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Fertility Of Acid Soils

B. Raij
Published 1991 · Chemistry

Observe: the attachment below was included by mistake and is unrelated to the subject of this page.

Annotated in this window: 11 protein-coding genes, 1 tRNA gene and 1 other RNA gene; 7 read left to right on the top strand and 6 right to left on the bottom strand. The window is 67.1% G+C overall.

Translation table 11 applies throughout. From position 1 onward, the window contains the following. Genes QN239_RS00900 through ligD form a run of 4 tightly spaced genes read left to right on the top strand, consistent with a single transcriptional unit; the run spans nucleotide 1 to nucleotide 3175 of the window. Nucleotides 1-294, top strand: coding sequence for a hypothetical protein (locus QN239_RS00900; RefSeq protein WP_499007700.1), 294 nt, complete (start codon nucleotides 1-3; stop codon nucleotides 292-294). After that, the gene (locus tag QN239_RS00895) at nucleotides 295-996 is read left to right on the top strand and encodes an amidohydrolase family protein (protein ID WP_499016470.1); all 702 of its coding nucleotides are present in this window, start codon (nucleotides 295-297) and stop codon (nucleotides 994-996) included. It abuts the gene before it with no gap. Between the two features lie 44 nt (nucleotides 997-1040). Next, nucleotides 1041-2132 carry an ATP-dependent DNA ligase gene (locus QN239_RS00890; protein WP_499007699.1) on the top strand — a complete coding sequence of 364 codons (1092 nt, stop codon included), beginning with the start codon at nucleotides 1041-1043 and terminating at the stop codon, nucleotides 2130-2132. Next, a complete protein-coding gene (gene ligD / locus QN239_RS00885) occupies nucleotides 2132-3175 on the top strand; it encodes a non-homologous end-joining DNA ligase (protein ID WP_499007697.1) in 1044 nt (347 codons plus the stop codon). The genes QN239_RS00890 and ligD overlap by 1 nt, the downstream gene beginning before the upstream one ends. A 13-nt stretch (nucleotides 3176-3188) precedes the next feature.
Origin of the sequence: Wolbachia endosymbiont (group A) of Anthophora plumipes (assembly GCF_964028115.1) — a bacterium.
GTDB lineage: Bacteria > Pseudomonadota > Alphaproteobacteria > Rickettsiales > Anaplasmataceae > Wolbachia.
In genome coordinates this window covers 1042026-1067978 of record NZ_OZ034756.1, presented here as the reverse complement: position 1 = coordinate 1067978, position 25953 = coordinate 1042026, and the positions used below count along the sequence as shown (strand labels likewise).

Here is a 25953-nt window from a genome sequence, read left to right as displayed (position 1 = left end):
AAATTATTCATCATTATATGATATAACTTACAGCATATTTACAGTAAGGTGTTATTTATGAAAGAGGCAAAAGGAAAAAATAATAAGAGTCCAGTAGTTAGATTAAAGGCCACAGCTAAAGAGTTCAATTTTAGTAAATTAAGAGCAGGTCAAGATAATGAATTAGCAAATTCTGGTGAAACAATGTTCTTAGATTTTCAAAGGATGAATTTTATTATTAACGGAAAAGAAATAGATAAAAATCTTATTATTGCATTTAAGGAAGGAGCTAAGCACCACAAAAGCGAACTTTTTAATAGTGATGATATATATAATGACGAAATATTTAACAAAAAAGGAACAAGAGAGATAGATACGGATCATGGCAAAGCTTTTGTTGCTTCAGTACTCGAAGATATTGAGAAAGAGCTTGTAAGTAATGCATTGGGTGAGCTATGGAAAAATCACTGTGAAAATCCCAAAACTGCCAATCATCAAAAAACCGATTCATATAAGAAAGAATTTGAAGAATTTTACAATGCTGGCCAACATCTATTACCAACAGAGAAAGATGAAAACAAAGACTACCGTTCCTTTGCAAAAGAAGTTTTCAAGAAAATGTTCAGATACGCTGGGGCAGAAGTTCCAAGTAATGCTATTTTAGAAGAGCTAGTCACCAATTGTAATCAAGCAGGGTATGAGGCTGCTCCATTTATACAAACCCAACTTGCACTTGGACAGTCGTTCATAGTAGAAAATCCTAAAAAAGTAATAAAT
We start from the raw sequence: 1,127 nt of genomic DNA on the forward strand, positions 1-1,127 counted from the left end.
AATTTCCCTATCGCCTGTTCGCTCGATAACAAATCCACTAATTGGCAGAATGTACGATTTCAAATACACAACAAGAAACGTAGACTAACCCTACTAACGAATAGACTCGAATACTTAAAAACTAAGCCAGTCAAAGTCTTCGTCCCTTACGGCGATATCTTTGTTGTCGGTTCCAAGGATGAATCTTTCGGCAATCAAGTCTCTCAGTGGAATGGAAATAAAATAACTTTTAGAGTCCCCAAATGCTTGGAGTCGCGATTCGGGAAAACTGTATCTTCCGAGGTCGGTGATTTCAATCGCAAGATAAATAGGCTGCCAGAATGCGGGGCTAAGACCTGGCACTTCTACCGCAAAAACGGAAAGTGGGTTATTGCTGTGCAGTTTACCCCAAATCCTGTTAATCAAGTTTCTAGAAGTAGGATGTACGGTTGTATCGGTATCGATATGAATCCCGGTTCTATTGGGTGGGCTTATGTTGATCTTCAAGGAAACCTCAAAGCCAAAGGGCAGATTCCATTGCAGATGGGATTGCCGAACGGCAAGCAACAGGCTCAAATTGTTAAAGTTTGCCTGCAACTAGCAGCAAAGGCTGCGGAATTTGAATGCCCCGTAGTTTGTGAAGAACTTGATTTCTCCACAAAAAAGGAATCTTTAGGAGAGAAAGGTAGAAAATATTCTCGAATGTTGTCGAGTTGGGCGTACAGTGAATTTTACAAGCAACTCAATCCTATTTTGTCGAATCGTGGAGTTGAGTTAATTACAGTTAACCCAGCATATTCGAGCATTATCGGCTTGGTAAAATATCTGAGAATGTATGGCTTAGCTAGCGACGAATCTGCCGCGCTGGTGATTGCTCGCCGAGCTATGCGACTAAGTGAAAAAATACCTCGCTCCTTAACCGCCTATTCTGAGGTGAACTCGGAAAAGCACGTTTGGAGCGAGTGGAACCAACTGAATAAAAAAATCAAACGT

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Soil acidity is represented by a set of factors that affect plant growth, aluminium toxicity being the most important. Lime requirement can be defined as the amount of lime necessary to reduce soil acidity, most commonly to a pH value near neutrality, but in some cases only to neutralize exchangeable aluminium. Since there are wide differences of crop tolerance to soil acidity, these definitions are often not satisfactory. A better alternative is in terms of the specific requirements of crops. In highly weathered soils this means, for many crops, liming to pH values much higher than those reached by neutralizing exchangeable aluminium. Subsoil acidity is normally not considered in liming practices, but it might restrict root growth because of calcium deficiency or aluminium toxicity. Direct neutralization of subsoil acidity is in general, not possible, but improvement of the root environment is possible by leaching salts through the soil profile, to increase calcium content and reduce aluminium activity in the soil solution. The salts can originate from liming of the surface soil or by application of gypsum. As a result of the amelioration of acid subsoils, the uptake of water and nitrate-nitrogen by crops can be enhanced.

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